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Neill Appeal

As New Zealand's attaché in Hollywood, Sam Neill was obliged to launch his wine with the sort of casual chic that other winemakers avoid, so there was no surprise in a new Central Otago pinot noir being introduced to the media with an abundance of Veuve Clicquot Champagne. What was truly surprising was that Neill's wine was seriously good stuff.

There has recently been a fall of stardust on the wine industry, with a splurge of movie money and tasty architecture at Seresin Estate in Marlborough, and Dame Kiri's venture into a wine property in southern France, but Neill, as scion of the second half of Wilson Neill, probably has some wine already bred into him. The fact that his Central Otago home is in the process of discovering its winegrowing potential makes his venture into viticulture in the Gibbston Valley even more appropriate.

All of which is as irrelevant as tasting notes for Coca-Cola, because with only tiny quantities of "Two Paddocks" being made, total production will be sold on the basis of Sam Neill's star status, never mind the wine. Which immediately puts it into the wine fashion category occupied by labels such as that introductory Veuve Clicquot--except that Clicquot's fame is its own, and not that of its owner.

Fame such as Neill's is an asset that the rest of the local wine industry will be happy to acknowledge, especially as they reach out for recognition in the vast United States wine market. Neill is also a considerable addition to New Zealand wine's already brimming sex appeal, the quality that has produced a number of support roles for chardonnay in literature and television. Perhaps now it's time to break into the movies.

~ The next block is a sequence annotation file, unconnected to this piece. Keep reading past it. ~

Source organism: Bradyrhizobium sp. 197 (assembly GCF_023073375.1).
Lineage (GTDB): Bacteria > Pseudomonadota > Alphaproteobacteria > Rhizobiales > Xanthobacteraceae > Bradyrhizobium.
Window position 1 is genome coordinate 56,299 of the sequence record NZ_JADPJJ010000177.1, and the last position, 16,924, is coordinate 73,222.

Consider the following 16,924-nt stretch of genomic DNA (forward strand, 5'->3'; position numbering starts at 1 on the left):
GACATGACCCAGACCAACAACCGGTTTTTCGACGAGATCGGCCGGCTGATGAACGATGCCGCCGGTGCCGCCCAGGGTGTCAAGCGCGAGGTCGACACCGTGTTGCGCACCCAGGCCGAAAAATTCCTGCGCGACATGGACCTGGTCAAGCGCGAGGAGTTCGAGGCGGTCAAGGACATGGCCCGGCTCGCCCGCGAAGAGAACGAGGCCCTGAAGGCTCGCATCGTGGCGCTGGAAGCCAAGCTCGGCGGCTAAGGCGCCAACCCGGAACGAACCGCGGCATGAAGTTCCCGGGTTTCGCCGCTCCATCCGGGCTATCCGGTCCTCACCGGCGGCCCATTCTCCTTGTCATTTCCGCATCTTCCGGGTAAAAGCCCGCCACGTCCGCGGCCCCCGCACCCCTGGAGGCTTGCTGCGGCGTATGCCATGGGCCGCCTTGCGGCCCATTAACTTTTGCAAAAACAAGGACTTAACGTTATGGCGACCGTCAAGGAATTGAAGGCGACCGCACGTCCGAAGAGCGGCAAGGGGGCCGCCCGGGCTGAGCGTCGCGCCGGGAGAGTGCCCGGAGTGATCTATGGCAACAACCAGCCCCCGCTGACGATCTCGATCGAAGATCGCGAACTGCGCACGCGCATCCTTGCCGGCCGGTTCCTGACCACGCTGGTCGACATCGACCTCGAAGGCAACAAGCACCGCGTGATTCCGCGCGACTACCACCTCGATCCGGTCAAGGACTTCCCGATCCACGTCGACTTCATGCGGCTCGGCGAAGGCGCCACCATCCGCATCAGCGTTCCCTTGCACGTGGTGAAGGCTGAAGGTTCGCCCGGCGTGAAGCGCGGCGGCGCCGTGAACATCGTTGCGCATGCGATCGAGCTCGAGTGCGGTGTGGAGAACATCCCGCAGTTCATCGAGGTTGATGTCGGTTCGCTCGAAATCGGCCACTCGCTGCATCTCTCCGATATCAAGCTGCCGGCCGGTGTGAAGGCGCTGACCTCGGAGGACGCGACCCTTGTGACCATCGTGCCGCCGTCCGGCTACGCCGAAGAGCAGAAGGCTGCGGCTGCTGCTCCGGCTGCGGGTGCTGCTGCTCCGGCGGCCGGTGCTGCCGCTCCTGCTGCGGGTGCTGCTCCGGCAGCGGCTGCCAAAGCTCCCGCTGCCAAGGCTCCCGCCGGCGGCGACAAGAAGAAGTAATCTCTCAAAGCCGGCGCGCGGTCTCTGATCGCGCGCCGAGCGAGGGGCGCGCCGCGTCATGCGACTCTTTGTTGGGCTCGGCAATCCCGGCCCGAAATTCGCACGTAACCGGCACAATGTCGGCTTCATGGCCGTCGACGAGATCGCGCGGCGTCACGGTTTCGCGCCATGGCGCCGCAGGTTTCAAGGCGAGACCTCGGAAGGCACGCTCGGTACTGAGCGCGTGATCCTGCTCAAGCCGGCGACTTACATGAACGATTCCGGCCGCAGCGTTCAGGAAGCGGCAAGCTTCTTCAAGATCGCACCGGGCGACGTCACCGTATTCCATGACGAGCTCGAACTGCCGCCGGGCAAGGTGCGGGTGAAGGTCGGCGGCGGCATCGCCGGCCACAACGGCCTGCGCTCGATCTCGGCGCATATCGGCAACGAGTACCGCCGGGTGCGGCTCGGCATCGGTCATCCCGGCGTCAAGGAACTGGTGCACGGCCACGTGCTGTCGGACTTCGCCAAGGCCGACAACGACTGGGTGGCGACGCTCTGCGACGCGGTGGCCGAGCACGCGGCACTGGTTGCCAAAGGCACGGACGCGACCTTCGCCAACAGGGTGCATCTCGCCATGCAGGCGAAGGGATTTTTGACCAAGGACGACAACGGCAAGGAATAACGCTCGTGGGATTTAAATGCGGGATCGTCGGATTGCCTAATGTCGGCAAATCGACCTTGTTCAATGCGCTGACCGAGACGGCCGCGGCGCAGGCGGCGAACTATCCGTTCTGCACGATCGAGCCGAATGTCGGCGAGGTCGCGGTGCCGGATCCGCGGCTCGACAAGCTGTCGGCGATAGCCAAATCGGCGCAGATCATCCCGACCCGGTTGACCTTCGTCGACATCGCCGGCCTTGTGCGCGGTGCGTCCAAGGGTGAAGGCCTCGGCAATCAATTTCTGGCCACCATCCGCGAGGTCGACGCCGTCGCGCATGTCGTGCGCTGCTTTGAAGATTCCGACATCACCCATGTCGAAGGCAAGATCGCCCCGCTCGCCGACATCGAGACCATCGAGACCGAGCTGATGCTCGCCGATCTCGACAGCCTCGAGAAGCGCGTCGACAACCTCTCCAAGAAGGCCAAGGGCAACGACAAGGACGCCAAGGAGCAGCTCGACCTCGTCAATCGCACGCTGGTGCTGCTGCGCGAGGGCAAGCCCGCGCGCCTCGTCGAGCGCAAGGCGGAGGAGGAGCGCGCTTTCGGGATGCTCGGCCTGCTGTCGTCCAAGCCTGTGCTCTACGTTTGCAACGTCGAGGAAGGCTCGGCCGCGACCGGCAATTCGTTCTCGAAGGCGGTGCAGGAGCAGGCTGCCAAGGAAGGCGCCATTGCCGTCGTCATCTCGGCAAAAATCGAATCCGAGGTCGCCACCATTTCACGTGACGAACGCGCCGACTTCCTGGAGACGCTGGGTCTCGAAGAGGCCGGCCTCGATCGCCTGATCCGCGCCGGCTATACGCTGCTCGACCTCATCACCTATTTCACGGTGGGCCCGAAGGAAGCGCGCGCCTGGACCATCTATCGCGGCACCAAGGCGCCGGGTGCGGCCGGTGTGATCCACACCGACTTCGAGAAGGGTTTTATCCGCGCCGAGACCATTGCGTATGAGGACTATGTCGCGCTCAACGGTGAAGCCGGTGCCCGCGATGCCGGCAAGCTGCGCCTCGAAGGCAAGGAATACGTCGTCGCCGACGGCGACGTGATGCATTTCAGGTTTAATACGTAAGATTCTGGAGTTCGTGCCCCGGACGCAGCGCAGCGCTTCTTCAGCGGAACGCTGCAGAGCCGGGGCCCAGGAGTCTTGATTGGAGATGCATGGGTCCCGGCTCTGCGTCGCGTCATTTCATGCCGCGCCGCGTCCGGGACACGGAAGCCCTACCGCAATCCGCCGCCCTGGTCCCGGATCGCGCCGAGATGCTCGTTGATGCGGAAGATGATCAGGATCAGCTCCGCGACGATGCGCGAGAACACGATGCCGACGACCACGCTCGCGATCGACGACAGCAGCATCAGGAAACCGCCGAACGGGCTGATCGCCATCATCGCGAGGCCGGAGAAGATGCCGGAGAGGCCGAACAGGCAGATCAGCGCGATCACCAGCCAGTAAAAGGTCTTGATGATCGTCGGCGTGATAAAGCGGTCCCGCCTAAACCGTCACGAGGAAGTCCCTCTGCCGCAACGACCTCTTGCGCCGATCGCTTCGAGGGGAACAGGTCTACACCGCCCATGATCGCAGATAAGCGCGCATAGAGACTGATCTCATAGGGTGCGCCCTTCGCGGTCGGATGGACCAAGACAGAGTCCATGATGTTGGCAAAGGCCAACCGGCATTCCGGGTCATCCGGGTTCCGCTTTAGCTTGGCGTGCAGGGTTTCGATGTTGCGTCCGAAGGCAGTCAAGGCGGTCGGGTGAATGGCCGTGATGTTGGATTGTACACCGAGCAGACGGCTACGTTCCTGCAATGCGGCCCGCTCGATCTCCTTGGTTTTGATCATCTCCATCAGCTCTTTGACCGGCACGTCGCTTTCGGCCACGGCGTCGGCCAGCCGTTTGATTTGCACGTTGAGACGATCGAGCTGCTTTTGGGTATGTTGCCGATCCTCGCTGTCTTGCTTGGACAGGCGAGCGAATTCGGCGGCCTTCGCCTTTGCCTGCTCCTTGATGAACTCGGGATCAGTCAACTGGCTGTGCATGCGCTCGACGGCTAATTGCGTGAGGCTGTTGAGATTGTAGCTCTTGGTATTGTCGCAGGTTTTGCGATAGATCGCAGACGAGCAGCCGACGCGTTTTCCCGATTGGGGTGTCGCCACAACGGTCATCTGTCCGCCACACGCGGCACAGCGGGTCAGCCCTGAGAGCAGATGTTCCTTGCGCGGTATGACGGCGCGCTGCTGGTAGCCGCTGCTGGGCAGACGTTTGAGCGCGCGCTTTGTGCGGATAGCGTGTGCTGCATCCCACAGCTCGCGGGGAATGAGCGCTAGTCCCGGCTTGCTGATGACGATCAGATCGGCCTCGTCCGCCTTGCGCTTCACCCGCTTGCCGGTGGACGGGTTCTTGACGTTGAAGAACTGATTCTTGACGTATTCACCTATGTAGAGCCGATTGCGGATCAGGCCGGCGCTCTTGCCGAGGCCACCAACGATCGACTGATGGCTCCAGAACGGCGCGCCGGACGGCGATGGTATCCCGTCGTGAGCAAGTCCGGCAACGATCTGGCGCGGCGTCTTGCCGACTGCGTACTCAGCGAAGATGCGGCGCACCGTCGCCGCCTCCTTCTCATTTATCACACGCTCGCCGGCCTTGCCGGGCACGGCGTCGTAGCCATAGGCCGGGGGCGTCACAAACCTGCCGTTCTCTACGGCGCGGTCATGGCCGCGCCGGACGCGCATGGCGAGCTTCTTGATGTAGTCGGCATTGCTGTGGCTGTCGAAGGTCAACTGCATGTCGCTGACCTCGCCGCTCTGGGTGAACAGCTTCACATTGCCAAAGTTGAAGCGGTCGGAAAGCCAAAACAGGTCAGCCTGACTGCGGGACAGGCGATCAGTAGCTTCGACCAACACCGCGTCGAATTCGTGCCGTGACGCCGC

Thankfully for wine drinkers, Neill's involvement is not just for added glamour, as he is both interested and involved in the whole process, from growing to winemaking, and the result is wine that has added considerably to the quality status of Central Otago pinot noir. Already he as plans to expand, with another 2.5 hectares of pinot noir being planted near Alexandra, and the search is on to find a replacement for winemaker Mike Wolter, who died tragically during the 1997 vintage.

Neill also shows a feel for pinot noir, which is encouraging for the future. When launching his wine, he referred to the comment of an American friend who dismissed the name, "Two Paddocks", with the comment, "Sounds like a field of horse shit." As every pinot noir fan knows, he couldn't have said anything more positive.

TRY THIS -- Two Paddocks Pinot Noir 1997

A sweet red noseful, fruit fresh and just a touch scatological. The taste is all enthusiasm, bright-eyed, slender body studded with red fruit flavours and the more mellow, complex tones of horse shit, or is it cow shit. With the supple tension of good pinot noir, Otago's typical fruit zip and well-measured winemaking, this is already one of the best wines yet from the deep south. The only problems is that there is so little of it. Price: $28.50. Available: not a lot, so be quick.

© Copyright, New Zealand Listener. Posted with the permission of the publisher.

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